Eventually the entire array will be false, except the last value which will either be true or false. Now the question is, if only the last value is true, is it possible to transform the array so that all values are false?

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Partial solution... Since in case of 4 or 6 bits, you can, but in case of 5 bits, you cannot. – nhahtdh Jun 9 '12 at 9:44
Does the length of the array matter, other than whether it is odd or even length? – Darcy Rayner Jun 9 '12 at 9:46
Thanks for the suggestion, i am trying to look more into what you suggested right now, i also sort of found just now (at least on 5 attempts I've made) that as long as init and target have an equal amount of 1s (true) and 0s (false), a match can be reached, again, this is based on 5 different tests I've just made, can someone else prove or deny this assumption? i am looking into this assumption further as well, i want to see if we can conclude an answer of true or false based on a set of fixed boolean facts we can ask, at best after doing a linear loop on the arrays – SwiftHands Jun 9 '12 at 9:56
@DarcyRayner: It's not about odd or even. I only confirmed that any patterns are transformable if the length if 4 or 6, but there are 2 partition in case of length 5. – nhahtdh Jun 9 '12 at 10:05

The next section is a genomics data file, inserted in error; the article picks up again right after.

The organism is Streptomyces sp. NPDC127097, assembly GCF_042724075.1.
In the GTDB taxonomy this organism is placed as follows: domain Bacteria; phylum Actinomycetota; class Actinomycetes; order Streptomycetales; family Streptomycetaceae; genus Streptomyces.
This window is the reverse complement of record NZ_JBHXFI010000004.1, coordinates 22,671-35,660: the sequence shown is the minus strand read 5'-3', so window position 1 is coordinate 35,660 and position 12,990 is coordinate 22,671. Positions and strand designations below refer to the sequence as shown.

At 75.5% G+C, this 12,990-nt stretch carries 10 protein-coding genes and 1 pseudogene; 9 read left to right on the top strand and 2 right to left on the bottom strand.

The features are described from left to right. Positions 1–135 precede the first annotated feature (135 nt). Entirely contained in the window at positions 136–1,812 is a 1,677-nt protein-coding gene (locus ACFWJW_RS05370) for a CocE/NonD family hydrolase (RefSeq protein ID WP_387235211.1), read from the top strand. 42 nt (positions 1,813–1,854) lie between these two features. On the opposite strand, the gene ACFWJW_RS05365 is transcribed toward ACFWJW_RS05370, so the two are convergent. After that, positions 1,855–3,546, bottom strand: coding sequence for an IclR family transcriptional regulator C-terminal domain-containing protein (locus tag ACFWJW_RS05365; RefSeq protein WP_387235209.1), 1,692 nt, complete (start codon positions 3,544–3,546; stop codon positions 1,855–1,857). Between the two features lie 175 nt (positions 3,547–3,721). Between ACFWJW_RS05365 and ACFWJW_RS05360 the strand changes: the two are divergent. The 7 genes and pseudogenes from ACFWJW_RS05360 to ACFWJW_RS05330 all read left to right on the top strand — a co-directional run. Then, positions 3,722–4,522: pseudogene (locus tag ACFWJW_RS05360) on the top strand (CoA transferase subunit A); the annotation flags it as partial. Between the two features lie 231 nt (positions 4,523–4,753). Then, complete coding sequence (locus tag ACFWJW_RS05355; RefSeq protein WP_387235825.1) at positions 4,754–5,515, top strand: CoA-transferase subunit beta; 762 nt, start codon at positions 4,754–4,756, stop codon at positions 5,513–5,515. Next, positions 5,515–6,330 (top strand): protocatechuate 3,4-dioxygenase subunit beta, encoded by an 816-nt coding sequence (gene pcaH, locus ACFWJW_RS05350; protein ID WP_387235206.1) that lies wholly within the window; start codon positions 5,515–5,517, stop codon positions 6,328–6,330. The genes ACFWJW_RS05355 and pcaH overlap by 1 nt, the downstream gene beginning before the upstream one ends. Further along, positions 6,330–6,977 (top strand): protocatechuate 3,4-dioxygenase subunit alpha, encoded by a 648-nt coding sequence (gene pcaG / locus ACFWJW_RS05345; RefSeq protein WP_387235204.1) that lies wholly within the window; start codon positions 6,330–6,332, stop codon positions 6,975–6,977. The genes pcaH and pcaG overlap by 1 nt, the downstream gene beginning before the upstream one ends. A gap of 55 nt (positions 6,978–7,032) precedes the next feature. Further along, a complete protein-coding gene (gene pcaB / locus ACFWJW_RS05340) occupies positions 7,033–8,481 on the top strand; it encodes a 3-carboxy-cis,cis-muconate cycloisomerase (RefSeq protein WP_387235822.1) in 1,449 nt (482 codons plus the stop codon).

sorry, disregard my last comment, i just concluded after navigating the stupidity of morning brain that the number or true \ false can easily be altered... duh. so this cant be a correct assumption, ill keep looking into your approach – SwiftHands Jun 9 '12 at 10:06

Commentary

For n bits, there can be n operations for different changes.

• The order of operations is irrelevant! (commutative, associative)
• Doing an operation twice restores the same state. (reflective)

Hence every solution is a subset of n operations, to be executed in whatever order.

• Not relevant for an algorithm: If there are k > 4 consecutive unchanged bits, the operations with middle bit at [i+2] to [k-1-2] can be excluded.
• At most 3 operations influence a specific bit. So for all different bits you can collect which operations to select from.
• Of those 3 operations for one bit 1 or 3 operations have to be elected (2 operations would restore it).
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Nice observations, even if it isn't an answer. – nhahtdh Jun 9 '12 at 11:29